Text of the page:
Jul 15, 2014, 12:56 PM EST
The rumors started swirling over the weekend before erupting on Monday morning in a torrent of sourced reports and statements, as Emmanuel Mudiay made it official that he will never play a second of basketball for SMU, the hometown school he signed with over Kentucky last season.
Mudiay’s brother Jean-Michael gave a statement to NBCSports saying that the decision was strictly financial, that the powerful, 6-foot-5 lead guard known as E-man was trying to help support his mother and the rest of his immediate family. Very few people in basketball circles actually believe that, as the general consensus seems to be that Mudiay made this decision to avoid becoming the next Josh Selby or Shabazz Muhammad, an elite recruit whose season is delayed and whose name is tarnished by eligibility issues.
But to be frank, whether Mudiay made this decision on his own or his hand was forced by the NCAA is neither here nor there, because the fact of the matter is that Mudiay has suddenly turned into an important and potentially influential case study.
Due to a couple of rule changes, the European route could end up becoming a popular one in the very near future.
Beginning in 2016, the NCAA will be implementing stricter initial eligibility standards that will make it more difficult for elite prospects with academic issues to be able to play as freshman. That’s not the only potential rule change that could affect whether or not an elite basketball prospect will end up on a campus. New NBA Commissioner Adam Silver is not-so-subtly pushing to implement a 20-year old age limit and a two-and-done rule.
Staring down the barrel of two seasons without a professional paycheck, and with the lack of motivation in the classroom for some of basketball’s most talented youngsters, moving to a different country for two years not only looks like a financially more attractive option, but it will also be the more likely last resort for players than cannot get their grades and test scores in order.
Mudiay is just the third elite basketball prospect to try and make his way to the NBA by skipping college and jumping to the professional ranks overseas. Neither player had a positive experience, cashing in on a quick payday that cost them the chance to play major minutes at the collegiate level while developing a brand that comes with the exposure of playing on ESPN 30 times a year:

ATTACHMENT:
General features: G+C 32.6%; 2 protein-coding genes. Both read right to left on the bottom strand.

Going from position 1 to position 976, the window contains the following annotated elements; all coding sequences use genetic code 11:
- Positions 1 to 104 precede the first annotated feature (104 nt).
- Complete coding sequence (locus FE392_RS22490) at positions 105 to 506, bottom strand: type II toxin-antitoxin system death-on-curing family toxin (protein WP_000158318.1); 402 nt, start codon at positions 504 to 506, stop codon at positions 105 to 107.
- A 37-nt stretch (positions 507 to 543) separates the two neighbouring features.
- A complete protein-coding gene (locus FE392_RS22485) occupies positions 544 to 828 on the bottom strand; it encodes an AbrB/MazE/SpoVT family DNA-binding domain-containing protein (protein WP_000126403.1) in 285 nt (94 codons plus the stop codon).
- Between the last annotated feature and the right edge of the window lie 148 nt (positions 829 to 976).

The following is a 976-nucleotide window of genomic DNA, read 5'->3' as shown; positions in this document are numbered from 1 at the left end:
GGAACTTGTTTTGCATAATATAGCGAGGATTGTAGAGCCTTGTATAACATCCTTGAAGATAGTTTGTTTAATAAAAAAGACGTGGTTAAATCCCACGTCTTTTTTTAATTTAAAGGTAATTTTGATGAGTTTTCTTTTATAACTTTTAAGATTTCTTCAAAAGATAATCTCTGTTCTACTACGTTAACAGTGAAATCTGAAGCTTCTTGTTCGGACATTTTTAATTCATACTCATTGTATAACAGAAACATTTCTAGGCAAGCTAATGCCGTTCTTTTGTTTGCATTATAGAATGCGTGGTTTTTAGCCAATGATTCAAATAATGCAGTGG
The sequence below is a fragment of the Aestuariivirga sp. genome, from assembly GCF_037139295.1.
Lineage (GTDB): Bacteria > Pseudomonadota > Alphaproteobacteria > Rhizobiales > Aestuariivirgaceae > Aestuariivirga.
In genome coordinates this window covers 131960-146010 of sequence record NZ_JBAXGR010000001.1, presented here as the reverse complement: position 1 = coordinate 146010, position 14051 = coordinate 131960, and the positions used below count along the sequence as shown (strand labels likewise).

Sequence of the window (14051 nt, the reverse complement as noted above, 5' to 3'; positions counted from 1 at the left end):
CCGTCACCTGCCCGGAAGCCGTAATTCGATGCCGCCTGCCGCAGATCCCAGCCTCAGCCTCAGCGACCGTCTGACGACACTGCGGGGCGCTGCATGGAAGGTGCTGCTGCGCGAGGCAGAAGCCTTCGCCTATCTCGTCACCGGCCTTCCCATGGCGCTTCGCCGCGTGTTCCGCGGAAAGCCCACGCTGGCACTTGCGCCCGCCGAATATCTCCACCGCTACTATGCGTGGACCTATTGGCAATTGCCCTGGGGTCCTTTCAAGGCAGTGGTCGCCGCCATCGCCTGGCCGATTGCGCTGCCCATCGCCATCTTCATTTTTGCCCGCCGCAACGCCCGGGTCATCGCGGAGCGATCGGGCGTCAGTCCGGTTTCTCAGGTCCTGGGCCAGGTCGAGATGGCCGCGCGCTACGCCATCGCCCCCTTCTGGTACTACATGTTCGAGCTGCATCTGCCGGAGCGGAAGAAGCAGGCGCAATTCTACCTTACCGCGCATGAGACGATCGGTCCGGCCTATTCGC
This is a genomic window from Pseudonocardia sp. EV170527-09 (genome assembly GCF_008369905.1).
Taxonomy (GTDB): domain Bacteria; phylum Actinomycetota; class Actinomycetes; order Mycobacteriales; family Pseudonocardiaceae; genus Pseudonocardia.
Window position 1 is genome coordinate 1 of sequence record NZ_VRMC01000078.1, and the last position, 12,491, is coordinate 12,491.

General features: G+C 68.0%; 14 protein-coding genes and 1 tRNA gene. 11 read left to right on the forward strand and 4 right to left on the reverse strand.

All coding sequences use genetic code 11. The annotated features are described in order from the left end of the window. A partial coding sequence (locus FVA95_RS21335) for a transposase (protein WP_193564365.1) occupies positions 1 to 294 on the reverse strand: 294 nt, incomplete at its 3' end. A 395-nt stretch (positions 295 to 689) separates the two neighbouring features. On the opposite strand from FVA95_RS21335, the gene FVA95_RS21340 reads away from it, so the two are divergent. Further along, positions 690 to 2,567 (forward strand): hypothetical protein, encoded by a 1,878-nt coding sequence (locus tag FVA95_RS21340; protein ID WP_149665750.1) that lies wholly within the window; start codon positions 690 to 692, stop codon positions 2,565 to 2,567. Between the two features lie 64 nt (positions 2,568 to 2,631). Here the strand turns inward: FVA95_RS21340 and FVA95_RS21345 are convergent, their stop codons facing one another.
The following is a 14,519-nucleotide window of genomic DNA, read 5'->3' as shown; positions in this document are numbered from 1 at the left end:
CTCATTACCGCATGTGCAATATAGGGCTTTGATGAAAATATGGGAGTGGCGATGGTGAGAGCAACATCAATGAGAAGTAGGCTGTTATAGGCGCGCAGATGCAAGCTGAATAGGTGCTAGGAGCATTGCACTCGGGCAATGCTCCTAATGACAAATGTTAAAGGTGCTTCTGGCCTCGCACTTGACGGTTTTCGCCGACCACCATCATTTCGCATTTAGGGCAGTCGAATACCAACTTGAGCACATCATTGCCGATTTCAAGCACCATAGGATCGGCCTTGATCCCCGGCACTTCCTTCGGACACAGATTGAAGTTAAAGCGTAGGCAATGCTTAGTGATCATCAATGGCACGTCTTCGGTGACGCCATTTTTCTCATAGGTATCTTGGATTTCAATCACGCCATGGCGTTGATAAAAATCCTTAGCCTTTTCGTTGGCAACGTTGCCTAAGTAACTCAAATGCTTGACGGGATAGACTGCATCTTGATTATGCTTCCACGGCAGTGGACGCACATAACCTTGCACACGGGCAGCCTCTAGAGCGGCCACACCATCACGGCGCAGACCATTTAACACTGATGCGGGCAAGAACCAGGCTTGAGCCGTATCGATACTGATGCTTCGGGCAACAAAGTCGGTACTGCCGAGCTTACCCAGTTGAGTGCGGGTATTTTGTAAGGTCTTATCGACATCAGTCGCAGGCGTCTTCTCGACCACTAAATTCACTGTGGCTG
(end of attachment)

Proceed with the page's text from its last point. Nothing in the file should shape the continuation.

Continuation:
- Brandon Jennings, the No. 1 prospect in the Class of 2008, hated life during his one season at Virtus Roma before becoming the No. 10 pick in the 2009 draft. He signed a three-year, $24-million deal with Detroit, an income supplemented by a shoe deal with Under Armour that he signed prior to playing a game in Italy.
- Jeremy Tyler, who at one point was the No. 1 recruit in the Class of 2010, signed a contract in Israel after his junior season in high school, quitting that team midway through the season and spending a tsunami-shortened year in Japan before getting picked 39th in the 2011 draft. He’s played 80 NBA games in three years.
It’s easy to be blinded by the amount of fast-cash available, and I’d never criticize a player for capitalizing on his talents when the NCAA’s arcane amateurism rules bar it, but the fact remains that turning pro overseas is, quite simply, not easy.
For starters, these 18 and 19 year olds will be moving to a different country halfway around the world where they will know little about the culture and less about the language that everyone else will be speaking. They will be playing against grown men, professionals with years of experience, some of whom played major minutes in the NBA after starring at the collegiate level. The transition from high school to college basketball is not an easy one to make; going from high school to the professional ranks is markedly more difficult.
And all that is before you consider that these basketball lifers, these men grinding out their living away from their families, would love nothing more than showing up some hotshot young prospect thinking he can waltz and steal some minutes.